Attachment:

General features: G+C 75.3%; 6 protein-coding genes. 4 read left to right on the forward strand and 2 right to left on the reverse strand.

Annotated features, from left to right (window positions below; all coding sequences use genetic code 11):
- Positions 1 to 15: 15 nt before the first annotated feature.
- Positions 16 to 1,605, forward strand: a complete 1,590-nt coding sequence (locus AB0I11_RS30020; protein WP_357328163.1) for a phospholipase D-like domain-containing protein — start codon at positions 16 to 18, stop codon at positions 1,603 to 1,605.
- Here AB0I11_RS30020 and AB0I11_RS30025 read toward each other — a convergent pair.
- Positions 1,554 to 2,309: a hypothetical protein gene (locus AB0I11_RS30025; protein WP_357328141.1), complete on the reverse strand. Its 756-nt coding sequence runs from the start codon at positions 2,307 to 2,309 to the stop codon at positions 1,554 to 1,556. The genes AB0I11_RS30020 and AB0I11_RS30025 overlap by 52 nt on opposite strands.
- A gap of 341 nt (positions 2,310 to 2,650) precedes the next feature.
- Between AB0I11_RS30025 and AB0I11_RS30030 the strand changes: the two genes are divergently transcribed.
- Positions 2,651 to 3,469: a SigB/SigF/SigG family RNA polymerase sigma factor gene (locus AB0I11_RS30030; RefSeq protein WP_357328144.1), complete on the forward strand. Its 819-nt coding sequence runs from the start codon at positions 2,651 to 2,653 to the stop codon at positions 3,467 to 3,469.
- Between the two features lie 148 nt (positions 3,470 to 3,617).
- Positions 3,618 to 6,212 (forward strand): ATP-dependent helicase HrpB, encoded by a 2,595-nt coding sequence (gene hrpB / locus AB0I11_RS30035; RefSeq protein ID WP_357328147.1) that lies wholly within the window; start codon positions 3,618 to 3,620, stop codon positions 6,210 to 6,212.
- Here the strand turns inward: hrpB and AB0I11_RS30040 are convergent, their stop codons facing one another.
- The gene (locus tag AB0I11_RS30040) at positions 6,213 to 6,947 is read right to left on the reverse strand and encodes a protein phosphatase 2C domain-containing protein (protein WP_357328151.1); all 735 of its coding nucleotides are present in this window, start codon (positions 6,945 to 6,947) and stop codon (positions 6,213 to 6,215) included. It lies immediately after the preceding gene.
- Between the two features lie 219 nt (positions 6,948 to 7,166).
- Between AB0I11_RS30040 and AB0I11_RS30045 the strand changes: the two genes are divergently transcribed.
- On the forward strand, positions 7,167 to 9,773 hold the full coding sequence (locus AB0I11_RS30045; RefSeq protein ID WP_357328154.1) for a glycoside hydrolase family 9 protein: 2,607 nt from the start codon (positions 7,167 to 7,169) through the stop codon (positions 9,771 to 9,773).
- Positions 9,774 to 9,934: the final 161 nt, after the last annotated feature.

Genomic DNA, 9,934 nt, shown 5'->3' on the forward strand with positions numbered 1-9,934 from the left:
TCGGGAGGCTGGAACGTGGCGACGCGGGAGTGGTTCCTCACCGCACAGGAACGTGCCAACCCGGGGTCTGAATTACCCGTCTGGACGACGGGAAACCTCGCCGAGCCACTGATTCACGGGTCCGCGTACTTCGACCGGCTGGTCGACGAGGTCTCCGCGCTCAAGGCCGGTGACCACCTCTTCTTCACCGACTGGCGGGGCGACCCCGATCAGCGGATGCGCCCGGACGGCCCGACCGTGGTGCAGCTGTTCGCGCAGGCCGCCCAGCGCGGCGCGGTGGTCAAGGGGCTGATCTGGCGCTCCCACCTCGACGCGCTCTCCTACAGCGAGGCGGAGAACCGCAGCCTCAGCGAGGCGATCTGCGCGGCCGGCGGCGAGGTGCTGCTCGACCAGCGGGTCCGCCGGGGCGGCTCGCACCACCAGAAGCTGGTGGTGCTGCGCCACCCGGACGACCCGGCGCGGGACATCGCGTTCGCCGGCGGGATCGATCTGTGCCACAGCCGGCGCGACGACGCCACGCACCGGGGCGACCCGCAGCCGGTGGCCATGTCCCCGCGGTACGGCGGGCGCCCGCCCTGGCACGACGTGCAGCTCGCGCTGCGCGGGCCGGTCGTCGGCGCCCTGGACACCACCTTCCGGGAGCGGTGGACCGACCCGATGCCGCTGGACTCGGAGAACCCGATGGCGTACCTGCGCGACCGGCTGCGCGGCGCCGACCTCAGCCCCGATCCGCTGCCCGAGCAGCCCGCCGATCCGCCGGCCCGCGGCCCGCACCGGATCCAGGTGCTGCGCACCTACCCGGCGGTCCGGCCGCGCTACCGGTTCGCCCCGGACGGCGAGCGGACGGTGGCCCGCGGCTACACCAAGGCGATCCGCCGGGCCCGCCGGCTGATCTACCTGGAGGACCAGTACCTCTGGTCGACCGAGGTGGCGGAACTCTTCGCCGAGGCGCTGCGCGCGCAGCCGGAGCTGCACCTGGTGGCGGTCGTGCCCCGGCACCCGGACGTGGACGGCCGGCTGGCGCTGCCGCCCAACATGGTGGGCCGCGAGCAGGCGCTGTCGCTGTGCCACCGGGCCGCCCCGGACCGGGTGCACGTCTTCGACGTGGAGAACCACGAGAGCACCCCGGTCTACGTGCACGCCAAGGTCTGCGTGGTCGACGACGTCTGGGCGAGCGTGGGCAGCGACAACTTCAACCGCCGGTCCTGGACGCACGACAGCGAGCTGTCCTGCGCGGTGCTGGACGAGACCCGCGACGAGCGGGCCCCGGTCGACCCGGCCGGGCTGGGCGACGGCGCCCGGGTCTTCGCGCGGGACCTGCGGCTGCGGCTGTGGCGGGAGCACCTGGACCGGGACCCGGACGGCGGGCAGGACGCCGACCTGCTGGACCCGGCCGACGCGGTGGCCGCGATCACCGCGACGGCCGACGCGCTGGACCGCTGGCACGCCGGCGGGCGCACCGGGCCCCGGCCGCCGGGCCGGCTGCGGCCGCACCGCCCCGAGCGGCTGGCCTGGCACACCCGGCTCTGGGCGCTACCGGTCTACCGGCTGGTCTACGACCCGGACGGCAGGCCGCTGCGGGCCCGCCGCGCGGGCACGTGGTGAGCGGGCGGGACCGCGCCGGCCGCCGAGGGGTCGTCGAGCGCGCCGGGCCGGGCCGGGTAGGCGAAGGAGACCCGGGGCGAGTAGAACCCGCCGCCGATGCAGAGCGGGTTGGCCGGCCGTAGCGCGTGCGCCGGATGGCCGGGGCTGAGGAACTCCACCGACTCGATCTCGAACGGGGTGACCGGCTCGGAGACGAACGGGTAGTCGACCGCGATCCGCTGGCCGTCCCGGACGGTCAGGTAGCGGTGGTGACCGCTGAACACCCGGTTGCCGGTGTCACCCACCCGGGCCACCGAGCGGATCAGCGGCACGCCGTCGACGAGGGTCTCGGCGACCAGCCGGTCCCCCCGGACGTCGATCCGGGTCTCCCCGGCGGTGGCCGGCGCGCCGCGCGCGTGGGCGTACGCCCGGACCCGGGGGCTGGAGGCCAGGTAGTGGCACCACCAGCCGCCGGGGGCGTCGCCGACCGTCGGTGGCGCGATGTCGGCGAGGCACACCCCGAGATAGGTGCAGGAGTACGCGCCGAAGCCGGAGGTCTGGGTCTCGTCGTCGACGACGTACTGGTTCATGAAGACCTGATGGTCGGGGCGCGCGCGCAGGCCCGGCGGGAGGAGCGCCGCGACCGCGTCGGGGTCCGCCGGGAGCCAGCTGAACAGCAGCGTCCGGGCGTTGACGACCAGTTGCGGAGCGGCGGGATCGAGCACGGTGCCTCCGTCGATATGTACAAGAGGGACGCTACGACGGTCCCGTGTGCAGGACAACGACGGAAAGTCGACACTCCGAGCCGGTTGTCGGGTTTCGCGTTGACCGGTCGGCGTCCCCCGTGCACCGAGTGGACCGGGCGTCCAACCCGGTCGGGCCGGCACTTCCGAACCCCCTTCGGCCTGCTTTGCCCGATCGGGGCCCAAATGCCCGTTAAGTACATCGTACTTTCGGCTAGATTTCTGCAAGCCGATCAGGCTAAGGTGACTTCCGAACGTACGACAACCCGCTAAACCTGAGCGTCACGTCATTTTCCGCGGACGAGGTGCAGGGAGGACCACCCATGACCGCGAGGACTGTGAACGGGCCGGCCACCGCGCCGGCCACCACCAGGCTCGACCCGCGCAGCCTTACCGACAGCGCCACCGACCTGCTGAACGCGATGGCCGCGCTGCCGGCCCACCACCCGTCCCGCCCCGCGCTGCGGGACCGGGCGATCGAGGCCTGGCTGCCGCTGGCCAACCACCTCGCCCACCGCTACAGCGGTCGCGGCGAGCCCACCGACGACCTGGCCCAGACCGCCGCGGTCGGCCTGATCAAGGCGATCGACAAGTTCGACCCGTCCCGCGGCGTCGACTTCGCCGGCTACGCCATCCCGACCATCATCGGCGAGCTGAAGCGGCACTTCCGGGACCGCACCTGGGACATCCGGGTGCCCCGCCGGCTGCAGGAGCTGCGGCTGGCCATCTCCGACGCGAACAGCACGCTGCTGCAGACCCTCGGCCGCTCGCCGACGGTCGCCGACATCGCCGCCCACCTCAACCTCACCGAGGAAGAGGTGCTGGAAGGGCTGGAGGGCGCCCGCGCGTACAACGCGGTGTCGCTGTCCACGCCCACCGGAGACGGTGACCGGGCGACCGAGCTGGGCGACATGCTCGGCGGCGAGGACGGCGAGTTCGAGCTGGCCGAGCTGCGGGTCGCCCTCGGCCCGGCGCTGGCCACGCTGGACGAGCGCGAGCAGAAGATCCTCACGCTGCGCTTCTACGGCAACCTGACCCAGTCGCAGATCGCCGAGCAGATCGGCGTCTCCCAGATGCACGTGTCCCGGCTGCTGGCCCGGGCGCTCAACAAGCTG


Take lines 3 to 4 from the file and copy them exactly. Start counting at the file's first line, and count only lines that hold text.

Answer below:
- Positions 1 to 15: 15 nt before the first annotated feature.
- Positions 16 to 1,605, forward strand: a complete 1,590-nt coding sequence (locus AB0I11_RS30020; protein WP_357328163.1) for a phospholipase D-like domain-containing protein — start codon at positions 16 to 18, stop codon at positions 1,603 to 1,605.